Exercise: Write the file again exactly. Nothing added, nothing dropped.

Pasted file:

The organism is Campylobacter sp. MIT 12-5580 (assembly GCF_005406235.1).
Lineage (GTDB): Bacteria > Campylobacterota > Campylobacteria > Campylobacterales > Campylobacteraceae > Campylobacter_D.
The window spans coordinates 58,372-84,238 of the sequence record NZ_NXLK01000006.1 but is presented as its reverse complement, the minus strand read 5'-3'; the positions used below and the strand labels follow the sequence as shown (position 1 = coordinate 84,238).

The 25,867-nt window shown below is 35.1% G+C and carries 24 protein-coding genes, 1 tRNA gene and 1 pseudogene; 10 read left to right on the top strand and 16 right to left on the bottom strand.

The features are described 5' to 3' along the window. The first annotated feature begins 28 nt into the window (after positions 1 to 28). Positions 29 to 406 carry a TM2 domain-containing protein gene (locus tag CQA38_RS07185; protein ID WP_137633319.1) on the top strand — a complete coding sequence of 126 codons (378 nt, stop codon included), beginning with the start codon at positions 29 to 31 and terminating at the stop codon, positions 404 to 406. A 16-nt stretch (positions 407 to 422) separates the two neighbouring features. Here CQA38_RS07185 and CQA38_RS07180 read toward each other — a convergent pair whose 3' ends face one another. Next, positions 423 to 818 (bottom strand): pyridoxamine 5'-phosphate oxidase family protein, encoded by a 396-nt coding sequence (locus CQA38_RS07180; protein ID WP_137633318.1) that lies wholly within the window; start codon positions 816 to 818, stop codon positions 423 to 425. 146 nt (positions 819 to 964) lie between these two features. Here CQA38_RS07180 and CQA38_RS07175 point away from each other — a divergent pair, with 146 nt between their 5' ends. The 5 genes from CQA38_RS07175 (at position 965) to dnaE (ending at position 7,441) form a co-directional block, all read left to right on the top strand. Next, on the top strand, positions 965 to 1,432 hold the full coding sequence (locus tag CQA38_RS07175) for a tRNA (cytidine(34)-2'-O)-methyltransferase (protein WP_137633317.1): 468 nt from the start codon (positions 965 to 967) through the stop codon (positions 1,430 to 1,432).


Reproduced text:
The organism is Campylobacter sp. MIT 12-5580 (assembly GCF_005406235.1).
Lineage (GTDB): Bacteria > Campylobacterota > Campylobacteria > Campylobacterales > Campylobacteraceae > Campylobacter_D.
The window spans coordinates 58,372-84,238 of the sequence record NZ_NXLK01000006.1 but is presented as its reverse complement, the minus strand read 5'-3'; the positions used below and the strand labels follow the sequence as shown (position 1 = coordinate 84,238).

The 25,867-nt window shown below is 35.1% G+C and carries 24 protein-coding genes, 1 tRNA gene and 1 pseudogene; 10 read left to right on the top strand and 16 right to left on the bottom strand.

The features are described 5' to 3' along the window. The first annotated feature begins 28 nt into the window (after positions 1 to 28). Positions 29 to 406 carry a TM2 domain-containing protein gene (locus tag CQA38_RS07185; protein ID WP_137633319.1) on the top strand — a complete coding sequence of 126 codons (378 nt, stop codon included), beginning with the start codon at positions 29 to 31 and terminating at the stop codon, positions 404 to 406. A 16-nt stretch (positions 407 to 422) separates the two neighbouring features. Here CQA38_RS07185 and CQA38_RS07180 read toward each other — a convergent pair whose 3' ends face one another. Next, positions 423 to 818 (bottom strand): pyridoxamine 5'-phosphate oxidase family protein, encoded by a 396-nt coding sequence (locus CQA38_RS07180; protein ID WP_137633318.1) that lies wholly within the window; start codon positions 816 to 818, stop codon positions 423 to 425. 146 nt (positions 819 to 964) lie between these two features. Here CQA38_RS07180 and CQA38_RS07175 point away from each other — a divergent pair, with 146 nt between their 5' ends. The 5 genes from CQA38_RS07175 (at position 965) to dnaE (ending at position 7,441) form a co-directional block, all read left to right on the top strand. Next, on the top strand, positions 965 to 1,432 hold the full coding sequence (locus tag CQA38_RS07175) for a tRNA (cytidine(34)-2'-O)-methyltransferase (protein WP_137633317.1): 468 nt from the start codon (positions 965 to 967) through the stop codon (positions 1,430 to 1,432).